Filming location for spaghetti westerns in Almería, Spain

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© 1987-2016
Scott Larson





Building façade in Cannes, France

Jedi knights and boy wonders

A few months ago I was driving around in my car, surfing the AM radio band, when I unexpectedly came across a debate between radio talk show host/conservative pundit/movie critic Michael Medved and some other film critic. They were debating, in advance of the Academy Awards, whether Moulin Rouge! was “too gay” for heterosexual men to see.

I immediately stopped twisting the dial and began paying rapt attention. This was a topic that hit home because I had only recently seen Moulin Rouge!, after much effort and many months after its original release the previous summer. After all of that, had I (as a heterosexual man) made a terrible mistake?

Of course, it was Medved who was taking the “too gay” position. From what I can tell, Medved thinks that everything in American popular culture is too gay. Exhibit A of his argument seemed to be the scene in which the lovely Jim Broadbent performs a stirring rendition, backed by an all-male chorus line, of the old Madonna song “Like a Virgin.” To be fair, when I first saw that scene, the thought flashed through my own mind that it might be too gay. But then all movie musicals seem gay. I don’t know if this is because the filmmakers deliberately made them gay to begin with or if gay people co-opted them after the fact for the fabulous clothes and the over-acting.

But seriously, we do know that more than a fair amount of gay subtext has made it into mainstream films over the years, thanks to a number of books and documentaries like The Celluloid Closet and A Bit of Scarlet. Apparently, this subtext finds itself into films sometimes deliberately and sometimes accidentally, probably because a relatively large proportion of creative people, including presumably screenwriters, actors, etc., come from the gay community.

That radio debate over Moulin Rouge! came back to haunt me recently after I had seen Star Wars: Episode II – Attack of the Clones. Coincidentally, both films star Ewan McGregor, although I don’t think that fact is particularly relevant. Anyway, the question popped into my mind: is the new Star Wars film too gay? And then my politically correct side wondered if I should even be asking such a question. I mean, how would I feel if a gay person wrote a column suggesting that certain movies were too straight? I can’t even begin to imagine how that would make me feel. And that’s the truth.

But now that I’ve asked the question, let’s go with it. I’m already on record as saying that Attack of the Clones is the least successful film in the Star Wars series. In my comments, I described McGregor’s performance as “a bit too prissy” and his co-star Hayden Christensen as “pretty and pouty.” Indeed, in their first scene, Obi-Wan says something to Anakin like, “I’ve never felt you so nervous before” and they bicker like, well, like a romantic couple, where the bloom has gone off the relationship. Now, this is nothing new for Star Wars since more than one person has noted of the original movie that C-3PO seemed like a gay stereotype, implying that he and R2D2 were themselves a bickering couple. And, as I implied in my commentary on The Empire Strikes Back, there was possibly a bit of ambiguity in the Luke-Leia-Han triangle. But this is really nothing out of the ordinary with action movies, even the most macho ones, where male camaraderie and devotion are the norm.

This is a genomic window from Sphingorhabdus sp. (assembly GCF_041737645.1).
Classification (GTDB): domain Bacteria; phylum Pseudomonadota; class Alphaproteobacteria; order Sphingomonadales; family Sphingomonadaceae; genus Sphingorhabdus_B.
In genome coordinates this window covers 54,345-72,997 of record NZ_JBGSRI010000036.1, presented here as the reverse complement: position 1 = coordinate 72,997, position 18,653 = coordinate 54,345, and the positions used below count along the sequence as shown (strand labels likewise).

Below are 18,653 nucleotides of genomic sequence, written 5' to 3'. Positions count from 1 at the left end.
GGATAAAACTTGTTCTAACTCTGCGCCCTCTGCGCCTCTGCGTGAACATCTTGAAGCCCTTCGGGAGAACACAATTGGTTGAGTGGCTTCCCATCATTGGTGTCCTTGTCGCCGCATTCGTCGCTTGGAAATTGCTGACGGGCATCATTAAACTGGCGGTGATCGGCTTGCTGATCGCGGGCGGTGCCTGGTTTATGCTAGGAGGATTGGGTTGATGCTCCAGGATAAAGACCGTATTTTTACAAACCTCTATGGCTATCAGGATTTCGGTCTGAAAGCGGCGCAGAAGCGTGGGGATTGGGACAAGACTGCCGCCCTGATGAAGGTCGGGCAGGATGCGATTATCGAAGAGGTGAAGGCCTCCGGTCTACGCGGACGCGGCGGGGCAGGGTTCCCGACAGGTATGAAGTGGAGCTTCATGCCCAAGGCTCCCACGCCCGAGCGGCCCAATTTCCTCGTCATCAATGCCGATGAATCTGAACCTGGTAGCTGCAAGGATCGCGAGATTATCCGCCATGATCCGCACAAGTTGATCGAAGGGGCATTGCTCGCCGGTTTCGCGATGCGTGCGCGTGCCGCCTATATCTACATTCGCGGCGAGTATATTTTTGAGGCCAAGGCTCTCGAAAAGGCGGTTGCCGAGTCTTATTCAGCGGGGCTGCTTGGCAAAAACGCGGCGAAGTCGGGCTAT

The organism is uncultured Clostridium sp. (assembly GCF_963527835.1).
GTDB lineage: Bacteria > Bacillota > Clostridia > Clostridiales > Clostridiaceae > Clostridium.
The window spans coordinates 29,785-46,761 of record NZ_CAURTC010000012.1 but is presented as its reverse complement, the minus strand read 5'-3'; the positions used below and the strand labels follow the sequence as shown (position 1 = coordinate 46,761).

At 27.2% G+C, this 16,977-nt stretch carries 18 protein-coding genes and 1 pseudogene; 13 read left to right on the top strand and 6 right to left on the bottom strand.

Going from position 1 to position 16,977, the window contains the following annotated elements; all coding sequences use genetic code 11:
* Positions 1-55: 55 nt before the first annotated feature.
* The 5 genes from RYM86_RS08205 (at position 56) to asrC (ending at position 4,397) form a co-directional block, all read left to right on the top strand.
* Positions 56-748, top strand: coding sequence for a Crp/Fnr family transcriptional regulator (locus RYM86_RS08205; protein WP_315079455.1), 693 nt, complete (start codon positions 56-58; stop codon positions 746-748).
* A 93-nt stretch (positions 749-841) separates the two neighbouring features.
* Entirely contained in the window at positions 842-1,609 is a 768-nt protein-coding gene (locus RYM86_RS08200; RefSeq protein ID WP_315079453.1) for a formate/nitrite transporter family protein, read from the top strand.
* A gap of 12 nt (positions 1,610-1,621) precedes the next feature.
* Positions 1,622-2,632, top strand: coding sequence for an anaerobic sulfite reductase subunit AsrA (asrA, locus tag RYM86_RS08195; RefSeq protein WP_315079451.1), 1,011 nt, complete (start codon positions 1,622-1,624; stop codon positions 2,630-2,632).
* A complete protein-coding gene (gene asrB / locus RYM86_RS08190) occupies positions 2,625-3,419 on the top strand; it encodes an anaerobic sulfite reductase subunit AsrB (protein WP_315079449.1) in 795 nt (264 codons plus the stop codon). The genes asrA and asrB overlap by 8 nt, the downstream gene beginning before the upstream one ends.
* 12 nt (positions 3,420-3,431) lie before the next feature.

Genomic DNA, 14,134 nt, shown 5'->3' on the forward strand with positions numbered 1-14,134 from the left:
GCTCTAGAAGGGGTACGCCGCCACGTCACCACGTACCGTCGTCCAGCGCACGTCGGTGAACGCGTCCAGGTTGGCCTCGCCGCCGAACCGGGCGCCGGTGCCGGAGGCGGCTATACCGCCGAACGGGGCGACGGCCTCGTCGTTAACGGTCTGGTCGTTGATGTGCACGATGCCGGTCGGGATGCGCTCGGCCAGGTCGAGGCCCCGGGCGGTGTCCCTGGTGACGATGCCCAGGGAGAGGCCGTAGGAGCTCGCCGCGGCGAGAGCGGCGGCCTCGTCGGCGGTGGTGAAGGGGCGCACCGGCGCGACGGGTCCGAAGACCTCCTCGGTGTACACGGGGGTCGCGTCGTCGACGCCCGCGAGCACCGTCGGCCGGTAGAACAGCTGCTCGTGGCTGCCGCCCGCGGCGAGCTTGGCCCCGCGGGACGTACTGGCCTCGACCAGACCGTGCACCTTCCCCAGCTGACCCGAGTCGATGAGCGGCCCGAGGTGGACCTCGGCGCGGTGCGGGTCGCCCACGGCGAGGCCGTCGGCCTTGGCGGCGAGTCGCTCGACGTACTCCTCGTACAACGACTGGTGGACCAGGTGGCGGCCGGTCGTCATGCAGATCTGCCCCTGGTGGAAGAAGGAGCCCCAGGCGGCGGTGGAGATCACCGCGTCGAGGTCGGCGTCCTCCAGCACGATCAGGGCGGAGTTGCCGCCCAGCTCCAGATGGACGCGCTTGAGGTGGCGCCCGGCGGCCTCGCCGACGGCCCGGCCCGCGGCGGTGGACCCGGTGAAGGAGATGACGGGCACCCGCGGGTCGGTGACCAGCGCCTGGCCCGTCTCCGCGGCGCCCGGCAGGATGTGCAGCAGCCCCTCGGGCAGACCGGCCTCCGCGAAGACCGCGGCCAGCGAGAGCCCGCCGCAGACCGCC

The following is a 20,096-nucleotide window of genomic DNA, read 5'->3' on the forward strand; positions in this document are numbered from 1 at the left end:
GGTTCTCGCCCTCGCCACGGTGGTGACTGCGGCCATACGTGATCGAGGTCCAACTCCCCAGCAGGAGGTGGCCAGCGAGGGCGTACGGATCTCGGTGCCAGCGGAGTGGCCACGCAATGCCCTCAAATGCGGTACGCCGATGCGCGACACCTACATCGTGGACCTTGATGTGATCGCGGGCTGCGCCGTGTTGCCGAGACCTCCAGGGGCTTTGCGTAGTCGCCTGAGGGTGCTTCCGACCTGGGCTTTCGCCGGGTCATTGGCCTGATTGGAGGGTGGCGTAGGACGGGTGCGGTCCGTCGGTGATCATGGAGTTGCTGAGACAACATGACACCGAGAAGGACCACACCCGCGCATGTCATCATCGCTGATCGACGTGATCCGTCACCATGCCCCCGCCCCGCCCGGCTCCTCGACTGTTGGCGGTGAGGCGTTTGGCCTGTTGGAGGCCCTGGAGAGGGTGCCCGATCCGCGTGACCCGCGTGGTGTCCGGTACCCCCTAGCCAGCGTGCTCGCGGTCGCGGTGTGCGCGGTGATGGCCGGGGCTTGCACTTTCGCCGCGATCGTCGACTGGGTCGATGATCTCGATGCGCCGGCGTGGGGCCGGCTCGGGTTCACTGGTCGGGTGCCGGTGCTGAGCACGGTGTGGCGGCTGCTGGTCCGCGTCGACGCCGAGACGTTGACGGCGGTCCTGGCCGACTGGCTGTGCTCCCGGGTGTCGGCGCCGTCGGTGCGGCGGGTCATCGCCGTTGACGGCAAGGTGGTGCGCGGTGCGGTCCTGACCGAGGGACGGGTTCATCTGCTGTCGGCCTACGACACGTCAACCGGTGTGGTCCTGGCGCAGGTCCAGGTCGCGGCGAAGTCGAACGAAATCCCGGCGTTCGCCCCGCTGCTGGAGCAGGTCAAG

Now, the fussy C-3PO portrayal might be okay for minor, comic-relief characters, but for the main heroes? This evokes memories of 1997’s disappointing Batman & Robin, which was dismissed by some critics as being (guess what) “too gay.” Frankly, calling any adaptation of the Batman comic books as “too gay” is a bit like calling Juliette Binoche “too French.” I mean, even as a clueless little kid, I always found the Bruce Wayne-Dick Grayson thing a bit creepy. I suppose that’s why it was inevitable that the 1960s TV series would be a camp-fest and that the Hollywood movie versions, after Tim Burton’s faithful nod to the original comic books, including the Dark Knight series, would inevitably descend into camp as well, once the Robin character was introduced.

I’m not saying that this is what has happened to the Star Wars series. But it helps point out what is wrong with Attack of the Clones. The story should (and, I think, was intended to) be about a young man rebelling against his father figure, just as Luke Skywalker would in turn defy his father in the earlier/later trilogy. The relationship between McGregor and Christensen doesn’t come off as a father and son. Instead, it is more like two-thirds of a lovers triangle. The perplexing thing about all this is that McGregor’s mis-directed performance seems to have come about at least in part as an effort to mimic the great Sir Alec Guinness, who of course played the older Obi-Wan. The result is a performance that, sadly, doesn’t serve this film very well and is no tribute at all to the late Sir Alec. (McGregor’s vocal mimicry worked better in The Phantom Menace, where he himself was in a sidekick role.)

In the end, it’s not a question of being “too gay.” It’s just a question of whether the performances were right for this story. In my humble opinion, they’re not. Now, if Lucas had made this film a musical…

-S.L., 30 May 2002


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